Personal growth

On the road to change from QA to PM

There comes a time for all of us, I guess, when we look back at what we’ve done so far and look ahead and think about what we want to be doing with our lives. 

Oddly enough, I've been doing this quite often in my life, mostly around the times when I was changing jobs (and in the old days it also meant companies). 

The trick, however, was that never before was I so sure of what I wanted to do in my life, what I wanted to be and how exactly I would get there. I was working as Quality Assurance for the last 10 years. Now I want to be a Product Manager, and the change of roles will be interesting and gradual.

In the beginning…

Before I speak about the change, let me shed some light on the path traveled to get here. 

Up until now I was never too sure about what I was going to be when I grow up (interesting statement since growing up is something you should never fully do). When I was 14 and had to select which High school to enroll in, I had no idea what I wanted to do in my life, so I went with the general high school (standard amount of math, language, chemistry, history and physics classes) but also some extra electrical engineering and computer science along with it - a novelty for that time as this was 25 years or so ago.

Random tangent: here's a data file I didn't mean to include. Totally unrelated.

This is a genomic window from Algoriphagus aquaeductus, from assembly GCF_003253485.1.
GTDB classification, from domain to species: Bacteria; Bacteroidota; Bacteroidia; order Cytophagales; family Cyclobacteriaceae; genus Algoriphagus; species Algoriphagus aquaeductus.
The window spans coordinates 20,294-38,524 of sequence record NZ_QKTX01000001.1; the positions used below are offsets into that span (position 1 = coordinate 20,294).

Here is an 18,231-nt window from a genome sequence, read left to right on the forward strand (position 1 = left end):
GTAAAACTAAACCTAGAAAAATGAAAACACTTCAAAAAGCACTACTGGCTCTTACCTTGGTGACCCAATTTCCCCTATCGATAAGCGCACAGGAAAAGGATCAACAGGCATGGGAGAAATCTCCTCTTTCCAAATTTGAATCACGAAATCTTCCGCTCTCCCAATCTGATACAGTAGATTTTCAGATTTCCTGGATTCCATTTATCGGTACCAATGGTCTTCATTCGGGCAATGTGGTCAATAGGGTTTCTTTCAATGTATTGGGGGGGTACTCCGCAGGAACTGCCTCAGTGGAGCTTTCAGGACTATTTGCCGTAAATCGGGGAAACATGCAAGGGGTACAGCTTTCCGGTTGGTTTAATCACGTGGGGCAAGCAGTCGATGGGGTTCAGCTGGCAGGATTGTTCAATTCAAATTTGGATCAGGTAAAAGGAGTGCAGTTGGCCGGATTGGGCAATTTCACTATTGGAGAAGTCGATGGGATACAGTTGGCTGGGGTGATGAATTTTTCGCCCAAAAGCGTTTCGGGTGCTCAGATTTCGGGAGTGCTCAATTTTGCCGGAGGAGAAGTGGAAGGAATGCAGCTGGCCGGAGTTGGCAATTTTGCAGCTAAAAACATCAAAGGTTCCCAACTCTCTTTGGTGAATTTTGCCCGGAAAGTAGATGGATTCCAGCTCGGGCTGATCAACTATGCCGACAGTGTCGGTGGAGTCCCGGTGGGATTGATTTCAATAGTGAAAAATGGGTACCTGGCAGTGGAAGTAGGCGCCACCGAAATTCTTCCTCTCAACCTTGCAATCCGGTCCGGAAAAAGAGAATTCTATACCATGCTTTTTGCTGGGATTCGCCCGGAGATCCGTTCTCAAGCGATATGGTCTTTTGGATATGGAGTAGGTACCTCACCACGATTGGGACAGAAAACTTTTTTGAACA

Four years later I still wasn’t sure that this was the path I wanted to take, but decided to study at Ljubljana Faculty of Electrical Engineering. The first year was rough, but things improved over the next few years as classes became less theoretical and involved more practical thinking and problem solving. 

My first job actually came via the obligatory internship where after some months at the company, they decided to keep me on as a student worker. I was a System Engineer (fancy title -  loved the work) and a few years later ended up in another company where they didn’t know what to do with me, and I was still exploring my path, so the company asked me to help out with some internal systems. This is how I became customer support with some light manual QA testing involved.